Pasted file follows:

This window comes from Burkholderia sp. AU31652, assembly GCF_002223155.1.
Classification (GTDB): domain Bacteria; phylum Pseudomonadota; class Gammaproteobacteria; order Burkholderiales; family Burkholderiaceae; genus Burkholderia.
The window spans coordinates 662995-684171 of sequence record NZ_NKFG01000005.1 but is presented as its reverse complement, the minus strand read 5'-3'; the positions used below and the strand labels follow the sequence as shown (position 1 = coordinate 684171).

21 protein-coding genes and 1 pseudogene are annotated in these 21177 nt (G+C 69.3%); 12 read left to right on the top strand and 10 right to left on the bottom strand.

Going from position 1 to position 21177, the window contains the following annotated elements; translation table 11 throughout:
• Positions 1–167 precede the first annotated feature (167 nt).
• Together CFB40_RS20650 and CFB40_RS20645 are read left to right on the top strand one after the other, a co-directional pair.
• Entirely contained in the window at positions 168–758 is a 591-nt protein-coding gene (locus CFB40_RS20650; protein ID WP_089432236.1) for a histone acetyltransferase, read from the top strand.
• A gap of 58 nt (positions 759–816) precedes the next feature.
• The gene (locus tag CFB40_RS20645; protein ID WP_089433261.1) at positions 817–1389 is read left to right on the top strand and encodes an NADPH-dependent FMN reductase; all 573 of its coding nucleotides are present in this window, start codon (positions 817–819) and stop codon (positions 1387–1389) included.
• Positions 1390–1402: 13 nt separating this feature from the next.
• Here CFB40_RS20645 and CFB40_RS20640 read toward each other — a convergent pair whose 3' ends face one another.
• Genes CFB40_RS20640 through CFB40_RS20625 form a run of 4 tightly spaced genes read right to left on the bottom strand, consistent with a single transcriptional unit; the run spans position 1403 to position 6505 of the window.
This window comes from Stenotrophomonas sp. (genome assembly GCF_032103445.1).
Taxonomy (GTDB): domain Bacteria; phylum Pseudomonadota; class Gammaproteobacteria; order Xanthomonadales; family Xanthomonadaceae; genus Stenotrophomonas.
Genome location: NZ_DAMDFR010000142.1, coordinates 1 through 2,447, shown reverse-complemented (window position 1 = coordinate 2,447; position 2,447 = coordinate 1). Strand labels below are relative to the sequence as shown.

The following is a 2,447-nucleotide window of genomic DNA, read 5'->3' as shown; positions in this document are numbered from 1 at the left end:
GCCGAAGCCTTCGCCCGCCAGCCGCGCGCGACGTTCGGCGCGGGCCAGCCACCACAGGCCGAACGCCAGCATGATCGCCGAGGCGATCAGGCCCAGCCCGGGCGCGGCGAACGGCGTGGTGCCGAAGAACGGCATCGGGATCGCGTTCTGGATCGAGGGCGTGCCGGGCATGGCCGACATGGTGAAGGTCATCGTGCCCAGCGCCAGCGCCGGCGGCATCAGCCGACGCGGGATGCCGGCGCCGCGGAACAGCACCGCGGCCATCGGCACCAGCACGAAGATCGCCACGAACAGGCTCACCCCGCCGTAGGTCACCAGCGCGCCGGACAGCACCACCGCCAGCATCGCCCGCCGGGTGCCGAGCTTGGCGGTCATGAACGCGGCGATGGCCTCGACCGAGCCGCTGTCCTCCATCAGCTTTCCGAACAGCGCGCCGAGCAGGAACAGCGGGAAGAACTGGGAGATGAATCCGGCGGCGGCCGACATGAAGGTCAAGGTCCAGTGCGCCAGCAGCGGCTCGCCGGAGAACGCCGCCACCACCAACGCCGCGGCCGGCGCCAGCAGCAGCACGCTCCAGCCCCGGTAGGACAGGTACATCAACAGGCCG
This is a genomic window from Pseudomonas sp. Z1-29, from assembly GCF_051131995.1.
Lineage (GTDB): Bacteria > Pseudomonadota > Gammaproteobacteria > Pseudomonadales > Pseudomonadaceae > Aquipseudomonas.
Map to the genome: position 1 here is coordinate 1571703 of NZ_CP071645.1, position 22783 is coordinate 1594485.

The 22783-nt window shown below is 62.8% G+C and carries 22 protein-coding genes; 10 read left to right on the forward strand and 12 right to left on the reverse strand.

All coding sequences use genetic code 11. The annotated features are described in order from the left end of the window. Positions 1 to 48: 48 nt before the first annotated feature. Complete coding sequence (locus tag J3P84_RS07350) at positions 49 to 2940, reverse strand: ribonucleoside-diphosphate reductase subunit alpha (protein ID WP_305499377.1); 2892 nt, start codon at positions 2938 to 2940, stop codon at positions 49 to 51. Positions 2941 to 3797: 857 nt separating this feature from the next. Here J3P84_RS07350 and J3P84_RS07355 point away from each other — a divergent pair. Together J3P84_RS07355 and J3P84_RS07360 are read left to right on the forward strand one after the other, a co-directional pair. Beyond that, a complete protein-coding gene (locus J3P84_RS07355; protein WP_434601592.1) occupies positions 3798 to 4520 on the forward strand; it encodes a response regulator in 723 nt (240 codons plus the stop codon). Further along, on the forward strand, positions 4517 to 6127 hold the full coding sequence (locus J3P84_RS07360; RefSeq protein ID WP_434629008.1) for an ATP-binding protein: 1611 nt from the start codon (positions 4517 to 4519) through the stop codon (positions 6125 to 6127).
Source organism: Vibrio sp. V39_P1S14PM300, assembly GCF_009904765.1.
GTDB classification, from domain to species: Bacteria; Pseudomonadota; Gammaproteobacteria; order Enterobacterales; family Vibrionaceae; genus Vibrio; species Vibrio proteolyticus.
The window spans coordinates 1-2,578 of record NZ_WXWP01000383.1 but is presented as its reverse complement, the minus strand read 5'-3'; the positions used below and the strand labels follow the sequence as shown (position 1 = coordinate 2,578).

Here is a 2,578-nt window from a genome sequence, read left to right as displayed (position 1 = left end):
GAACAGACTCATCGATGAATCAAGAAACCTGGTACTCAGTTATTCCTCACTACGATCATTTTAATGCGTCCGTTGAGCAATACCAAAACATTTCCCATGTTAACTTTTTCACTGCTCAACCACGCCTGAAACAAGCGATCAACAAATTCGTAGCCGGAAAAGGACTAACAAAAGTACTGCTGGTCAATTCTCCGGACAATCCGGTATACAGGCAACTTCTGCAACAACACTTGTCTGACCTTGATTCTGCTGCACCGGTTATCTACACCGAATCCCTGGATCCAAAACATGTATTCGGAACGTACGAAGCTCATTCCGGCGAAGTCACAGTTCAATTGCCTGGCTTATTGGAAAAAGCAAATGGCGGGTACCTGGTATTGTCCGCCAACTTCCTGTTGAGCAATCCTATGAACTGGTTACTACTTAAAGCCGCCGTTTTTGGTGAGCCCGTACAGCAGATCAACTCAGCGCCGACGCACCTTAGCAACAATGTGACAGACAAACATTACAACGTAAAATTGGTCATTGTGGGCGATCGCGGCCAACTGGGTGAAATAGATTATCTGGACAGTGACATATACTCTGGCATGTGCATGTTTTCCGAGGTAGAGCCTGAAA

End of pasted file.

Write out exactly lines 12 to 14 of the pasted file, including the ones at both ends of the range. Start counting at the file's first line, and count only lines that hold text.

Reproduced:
• Here CFB40_RS20645 and CFB40_RS20640 read toward each other — a convergent pair whose 3' ends face one another.
• Genes CFB40_RS20640 through CFB40_RS20625 form a run of 4 tightly spaced genes read right to left on the bottom strand, consistent with a single transcriptional unit; the run spans position 1403 to position 6505 of the window.
This window comes from Stenotrophomonas sp. (genome assembly GCF_032103445.1).